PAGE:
When we lie the whisky down to sleep in the barrels, it takes on the characterises of that wood, being nurtured and kept by the wood, guiding it through its life to become something unrecognisable to when it first dropped in. These were trees that stood and watched the world fly by nurtured the whisky and told it those stories that made the wood what it was, what went into them previously was another being entirely and shapes each whisky in its own way.

And of course blending. Those Masters that have knowledge beyond what any of us can imagine, and have crafted all those drinks we hold dear. How many whiskies have they taken the time to dream, to blend, to taste, only to raise an eyelid at the results and head back to the drawing board?

Recently labels have become more and more extravagant, labels like those of That Boutique-y Whisky Company speak of fun and delight at the sheer existence and fact that you can be a part of this world of whisky, labels on Macallans are ever changing but retaining the regal look of the drink, labels such as Glenfarclas remain steadfast and plain but reminding you that you are buying what is on the label.

Until finally the drinker. We sit, we savour, we remember the drams of the past, mull over our whisky in front of us right now and think about those of the future. Every piece, every part makes all the difference and influences us in a way, for better or worse, and the story of each whisky is something to be savoured and dreamed over.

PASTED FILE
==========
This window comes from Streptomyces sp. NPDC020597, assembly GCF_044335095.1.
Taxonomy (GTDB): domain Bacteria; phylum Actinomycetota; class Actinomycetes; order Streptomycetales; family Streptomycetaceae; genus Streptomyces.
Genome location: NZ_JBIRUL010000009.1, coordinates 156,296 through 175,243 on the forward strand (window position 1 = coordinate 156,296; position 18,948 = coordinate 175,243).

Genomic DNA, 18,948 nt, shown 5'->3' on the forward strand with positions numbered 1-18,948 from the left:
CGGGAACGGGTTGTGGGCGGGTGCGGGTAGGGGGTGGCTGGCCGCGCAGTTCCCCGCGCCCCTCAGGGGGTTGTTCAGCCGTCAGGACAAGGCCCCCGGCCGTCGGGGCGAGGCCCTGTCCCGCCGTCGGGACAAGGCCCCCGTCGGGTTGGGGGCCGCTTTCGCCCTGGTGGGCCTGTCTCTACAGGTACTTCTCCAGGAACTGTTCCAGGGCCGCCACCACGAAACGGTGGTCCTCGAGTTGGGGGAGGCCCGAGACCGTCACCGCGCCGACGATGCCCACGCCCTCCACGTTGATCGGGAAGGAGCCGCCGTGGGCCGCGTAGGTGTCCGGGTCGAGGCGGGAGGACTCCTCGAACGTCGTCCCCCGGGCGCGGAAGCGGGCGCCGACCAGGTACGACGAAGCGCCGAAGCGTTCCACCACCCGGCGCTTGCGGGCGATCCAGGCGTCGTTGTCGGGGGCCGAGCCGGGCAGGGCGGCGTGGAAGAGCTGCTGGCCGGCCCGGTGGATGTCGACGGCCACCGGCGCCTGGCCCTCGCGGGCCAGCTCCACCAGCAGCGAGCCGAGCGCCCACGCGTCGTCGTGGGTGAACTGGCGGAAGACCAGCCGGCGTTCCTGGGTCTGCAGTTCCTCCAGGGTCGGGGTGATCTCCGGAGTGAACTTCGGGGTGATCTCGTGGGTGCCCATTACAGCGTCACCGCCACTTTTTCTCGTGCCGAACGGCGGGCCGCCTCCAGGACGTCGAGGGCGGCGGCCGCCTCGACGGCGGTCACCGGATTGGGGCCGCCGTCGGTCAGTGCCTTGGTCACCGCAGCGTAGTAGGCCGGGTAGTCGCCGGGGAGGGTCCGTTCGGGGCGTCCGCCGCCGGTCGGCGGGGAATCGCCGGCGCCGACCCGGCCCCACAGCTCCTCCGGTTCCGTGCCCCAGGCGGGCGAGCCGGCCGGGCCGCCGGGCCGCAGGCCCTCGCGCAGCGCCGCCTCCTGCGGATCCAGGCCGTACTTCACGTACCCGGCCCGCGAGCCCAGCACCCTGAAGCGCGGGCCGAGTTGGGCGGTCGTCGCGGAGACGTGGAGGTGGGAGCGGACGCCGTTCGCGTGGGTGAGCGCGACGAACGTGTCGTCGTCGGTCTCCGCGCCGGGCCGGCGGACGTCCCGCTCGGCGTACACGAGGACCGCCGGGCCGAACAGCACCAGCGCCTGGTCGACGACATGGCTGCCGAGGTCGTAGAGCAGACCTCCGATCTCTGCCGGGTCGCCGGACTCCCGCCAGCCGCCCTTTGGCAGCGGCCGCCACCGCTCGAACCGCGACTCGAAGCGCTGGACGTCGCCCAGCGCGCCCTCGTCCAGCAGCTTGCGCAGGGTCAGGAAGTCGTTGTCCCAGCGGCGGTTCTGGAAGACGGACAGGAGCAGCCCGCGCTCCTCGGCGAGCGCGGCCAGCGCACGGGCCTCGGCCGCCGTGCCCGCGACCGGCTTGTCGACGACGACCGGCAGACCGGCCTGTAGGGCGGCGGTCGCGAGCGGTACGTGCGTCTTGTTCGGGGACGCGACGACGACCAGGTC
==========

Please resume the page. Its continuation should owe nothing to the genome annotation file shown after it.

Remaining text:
I have a love of puzzles, the building of something piece by piece until the glorious picture is laid out in front of you, though finishing the puzzle seems to me the saddest part of it. Once you have finished the puzzle you know how it fits together and in that knowledge lies the sadness that you have learnt this thing and will never learnt how to make it again.

Better image

I once told my partner that every whisky is an ever changing puzzle, a million pieces that each come together to make what you have in the glass before you, though as whisky is constantly growing and changing the puzzle will never end, and we always learn.

It’s art, living and breathing that you hold in the glass, art that can be collected, art that can be shared, art that can be savoured and drunk. It’s a special little thing we can sit down with and become The Fool us we delve into its scents, its secrets, its sensitivity. Its taste. Its meaning.

Whisky is part of that great art piece, hundreds of years behind whisky, thousands of years behind distillation, too many years to count behind drink itself. And that art is not yet finished, year by year, day by day, the art that is whisky grows and flourishes in new countries, new styles, new ways of thinking.

That is what whisky means to me. Every time I sit down with a dram I am drinking something that has such untold history behind it, and I can sip it and sit in thought. And I can’t wait to see what happens in whisky next.

If you’ve read this, thank you. It’s always nice to have articles read, but this time I’d like to hear from you, what does whisky mean to you? Write a comment. Send an email. Hell, start your own blog and write an article, if you don’t want to do that write an article and I’ll put it on here for you. Let me, and everyone know what whisky means to you, and what you’re excited for next.